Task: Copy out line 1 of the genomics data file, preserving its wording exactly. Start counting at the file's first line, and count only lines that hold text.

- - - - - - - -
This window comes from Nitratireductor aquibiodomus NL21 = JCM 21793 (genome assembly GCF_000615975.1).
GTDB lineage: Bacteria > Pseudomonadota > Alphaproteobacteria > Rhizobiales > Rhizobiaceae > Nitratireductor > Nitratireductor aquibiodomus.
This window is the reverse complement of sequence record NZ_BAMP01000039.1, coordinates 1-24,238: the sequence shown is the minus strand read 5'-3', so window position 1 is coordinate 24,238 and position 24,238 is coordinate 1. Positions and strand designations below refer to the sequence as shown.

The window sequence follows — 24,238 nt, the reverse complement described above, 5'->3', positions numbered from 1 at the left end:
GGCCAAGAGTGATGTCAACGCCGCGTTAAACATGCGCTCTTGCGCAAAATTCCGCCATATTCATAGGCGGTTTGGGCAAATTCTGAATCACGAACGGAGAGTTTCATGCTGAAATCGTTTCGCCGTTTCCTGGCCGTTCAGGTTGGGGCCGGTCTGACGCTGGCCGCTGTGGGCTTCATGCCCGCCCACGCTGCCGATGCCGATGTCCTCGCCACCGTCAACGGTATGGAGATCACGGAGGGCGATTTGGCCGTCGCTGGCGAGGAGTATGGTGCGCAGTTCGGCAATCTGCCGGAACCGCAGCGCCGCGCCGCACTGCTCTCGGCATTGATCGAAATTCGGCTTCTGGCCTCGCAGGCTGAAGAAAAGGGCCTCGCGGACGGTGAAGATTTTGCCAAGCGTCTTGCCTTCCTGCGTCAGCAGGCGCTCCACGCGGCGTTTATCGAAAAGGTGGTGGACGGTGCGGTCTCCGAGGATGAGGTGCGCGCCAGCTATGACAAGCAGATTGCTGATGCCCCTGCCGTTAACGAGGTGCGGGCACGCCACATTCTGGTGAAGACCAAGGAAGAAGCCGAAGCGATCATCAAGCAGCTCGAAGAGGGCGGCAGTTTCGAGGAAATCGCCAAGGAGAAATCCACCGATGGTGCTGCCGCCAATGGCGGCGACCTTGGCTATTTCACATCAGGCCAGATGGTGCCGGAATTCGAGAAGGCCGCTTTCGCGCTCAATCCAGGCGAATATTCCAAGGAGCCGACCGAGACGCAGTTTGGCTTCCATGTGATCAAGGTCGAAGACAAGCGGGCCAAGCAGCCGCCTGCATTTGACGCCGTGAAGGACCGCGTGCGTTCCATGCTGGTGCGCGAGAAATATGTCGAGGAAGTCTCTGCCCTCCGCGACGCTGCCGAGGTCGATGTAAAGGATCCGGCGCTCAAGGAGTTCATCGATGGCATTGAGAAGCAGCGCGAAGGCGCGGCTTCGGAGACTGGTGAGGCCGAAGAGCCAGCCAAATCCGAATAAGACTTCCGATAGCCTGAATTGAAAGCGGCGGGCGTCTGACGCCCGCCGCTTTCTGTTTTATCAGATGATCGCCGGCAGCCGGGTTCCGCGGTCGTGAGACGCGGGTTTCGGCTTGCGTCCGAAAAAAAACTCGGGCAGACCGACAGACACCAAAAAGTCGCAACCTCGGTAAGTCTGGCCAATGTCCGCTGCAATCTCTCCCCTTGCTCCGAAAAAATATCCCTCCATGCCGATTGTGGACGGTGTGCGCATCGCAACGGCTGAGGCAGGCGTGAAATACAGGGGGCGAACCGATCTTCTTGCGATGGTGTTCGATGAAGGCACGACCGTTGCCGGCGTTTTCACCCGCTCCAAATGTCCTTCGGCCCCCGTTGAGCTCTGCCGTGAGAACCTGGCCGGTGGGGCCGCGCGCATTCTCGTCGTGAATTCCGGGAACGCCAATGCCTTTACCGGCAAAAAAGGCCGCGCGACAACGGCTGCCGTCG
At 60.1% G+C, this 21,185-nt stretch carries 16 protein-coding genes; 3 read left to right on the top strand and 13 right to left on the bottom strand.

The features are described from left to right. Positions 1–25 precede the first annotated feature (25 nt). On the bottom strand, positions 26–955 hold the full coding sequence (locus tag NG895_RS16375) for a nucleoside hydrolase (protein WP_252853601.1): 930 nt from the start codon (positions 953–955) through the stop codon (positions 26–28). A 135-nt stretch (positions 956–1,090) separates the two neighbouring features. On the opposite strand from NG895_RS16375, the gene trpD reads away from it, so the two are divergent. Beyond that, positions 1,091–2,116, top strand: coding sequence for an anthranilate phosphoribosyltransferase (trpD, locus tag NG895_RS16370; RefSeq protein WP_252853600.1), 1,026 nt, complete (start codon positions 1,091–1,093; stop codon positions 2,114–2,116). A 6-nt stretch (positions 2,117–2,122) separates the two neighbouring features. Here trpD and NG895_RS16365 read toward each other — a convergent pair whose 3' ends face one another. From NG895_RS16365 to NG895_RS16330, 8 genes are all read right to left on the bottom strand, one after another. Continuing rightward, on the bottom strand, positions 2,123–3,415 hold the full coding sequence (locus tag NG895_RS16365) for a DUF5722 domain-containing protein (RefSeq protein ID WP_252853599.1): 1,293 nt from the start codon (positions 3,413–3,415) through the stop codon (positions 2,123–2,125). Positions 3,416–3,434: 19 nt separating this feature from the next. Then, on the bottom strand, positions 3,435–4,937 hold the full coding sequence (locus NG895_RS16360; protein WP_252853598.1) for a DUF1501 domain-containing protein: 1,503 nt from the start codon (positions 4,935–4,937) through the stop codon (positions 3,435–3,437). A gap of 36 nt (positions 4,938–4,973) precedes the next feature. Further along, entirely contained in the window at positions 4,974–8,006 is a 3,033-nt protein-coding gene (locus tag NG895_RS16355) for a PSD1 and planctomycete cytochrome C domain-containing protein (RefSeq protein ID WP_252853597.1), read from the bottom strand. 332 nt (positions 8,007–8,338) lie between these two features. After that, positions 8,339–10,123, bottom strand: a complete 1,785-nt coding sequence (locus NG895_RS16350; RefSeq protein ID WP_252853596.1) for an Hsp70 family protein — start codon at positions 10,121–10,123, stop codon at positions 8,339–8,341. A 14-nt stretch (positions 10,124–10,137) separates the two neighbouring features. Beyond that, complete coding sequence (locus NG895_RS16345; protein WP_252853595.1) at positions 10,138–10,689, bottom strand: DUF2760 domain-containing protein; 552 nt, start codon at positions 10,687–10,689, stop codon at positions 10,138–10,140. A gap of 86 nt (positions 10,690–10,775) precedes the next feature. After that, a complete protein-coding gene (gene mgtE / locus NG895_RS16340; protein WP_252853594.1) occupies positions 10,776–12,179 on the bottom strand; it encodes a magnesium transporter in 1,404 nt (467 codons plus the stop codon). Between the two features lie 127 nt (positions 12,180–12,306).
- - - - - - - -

This window comes from Nitratireductor aquibiodomus NL21 = JCM 21793 (genome assembly GCF_000615975.1).